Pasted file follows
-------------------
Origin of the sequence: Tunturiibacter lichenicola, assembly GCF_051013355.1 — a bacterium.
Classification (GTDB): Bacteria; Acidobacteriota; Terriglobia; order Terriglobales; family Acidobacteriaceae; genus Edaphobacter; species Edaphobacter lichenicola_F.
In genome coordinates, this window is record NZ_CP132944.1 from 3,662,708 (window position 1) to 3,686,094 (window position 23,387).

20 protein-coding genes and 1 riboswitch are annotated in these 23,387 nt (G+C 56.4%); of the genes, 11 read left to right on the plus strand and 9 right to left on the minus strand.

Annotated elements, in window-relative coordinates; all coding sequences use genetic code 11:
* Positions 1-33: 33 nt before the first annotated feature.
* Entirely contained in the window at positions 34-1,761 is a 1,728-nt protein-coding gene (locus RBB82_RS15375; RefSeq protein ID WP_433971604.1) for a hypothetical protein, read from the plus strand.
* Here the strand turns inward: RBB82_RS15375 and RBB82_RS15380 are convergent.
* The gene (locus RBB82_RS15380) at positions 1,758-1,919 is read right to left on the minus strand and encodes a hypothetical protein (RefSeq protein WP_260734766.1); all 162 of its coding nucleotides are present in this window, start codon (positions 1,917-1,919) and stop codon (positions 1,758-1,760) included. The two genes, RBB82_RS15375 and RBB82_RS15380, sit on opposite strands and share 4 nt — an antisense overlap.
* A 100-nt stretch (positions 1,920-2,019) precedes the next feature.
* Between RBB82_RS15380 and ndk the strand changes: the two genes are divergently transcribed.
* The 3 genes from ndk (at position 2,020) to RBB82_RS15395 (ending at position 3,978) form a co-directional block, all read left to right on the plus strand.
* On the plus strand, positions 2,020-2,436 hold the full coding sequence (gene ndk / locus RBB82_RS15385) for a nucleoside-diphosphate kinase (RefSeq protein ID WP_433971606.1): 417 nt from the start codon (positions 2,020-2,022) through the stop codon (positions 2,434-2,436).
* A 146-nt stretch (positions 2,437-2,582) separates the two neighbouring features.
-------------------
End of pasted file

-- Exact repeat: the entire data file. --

Origin of the sequence: Tunturiibacter lichenicola, assembly GCF_051013355.1 — a bacterium.
Classification (GTDB): Bacteria; Acidobacteriota; Terriglobia; order Terriglobales; family Acidobacteriaceae; genus Edaphobacter; species Edaphobacter lichenicola_F.
In genome coordinates, this window is record NZ_CP132944.1 from 3,662,708 (window position 1) to 3,686,094 (window position 23,387).

20 protein-coding genes and 1 riboswitch are annotated in these 23,387 nt (G+C 56.4%); of the genes, 11 read left to right on the plus strand and 9 right to left on the minus strand.

Annotated elements, in window-relative coordinates; all coding sequences use genetic code 11:
* Positions 1-33: 33 nt before the first annotated feature.
* Entirely contained in the window at positions 34-1,761 is a 1,728-nt protein-coding gene (locus RBB82_RS15375; RefSeq protein ID WP_433971604.1) for a hypothetical protein, read from the plus strand.
* Here the strand turns inward: RBB82_RS15375 and RBB82_RS15380 are convergent.
* The gene (locus RBB82_RS15380) at positions 1,758-1,919 is read right to left on the minus strand and encodes a hypothetical protein (RefSeq protein WP_260734766.1); all 162 of its coding nucleotides are present in this window, start codon (positions 1,917-1,919) and stop codon (positions 1,758-1,760) included. The two genes, RBB82_RS15375 and RBB82_RS15380, sit on opposite strands and share 4 nt — an antisense overlap.
* A 100-nt stretch (positions 1,920-2,019) precedes the next feature.
* Between RBB82_RS15380 and ndk the strand changes: the two genes are divergently transcribed.
* The 3 genes from ndk (at position 2,020) to RBB82_RS15395 (ending at position 3,978) form a co-directional block, all read left to right on the plus strand.
* On the plus strand, positions 2,020-2,436 hold the full coding sequence (gene ndk / locus RBB82_RS15385) for a nucleoside-diphosphate kinase (RefSeq protein ID WP_433971606.1): 417 nt from the start codon (positions 2,020-2,022) through the stop codon (positions 2,434-2,436).
* A 146-nt stretch (positions 2,437-2,582) separates the two neighbouring features.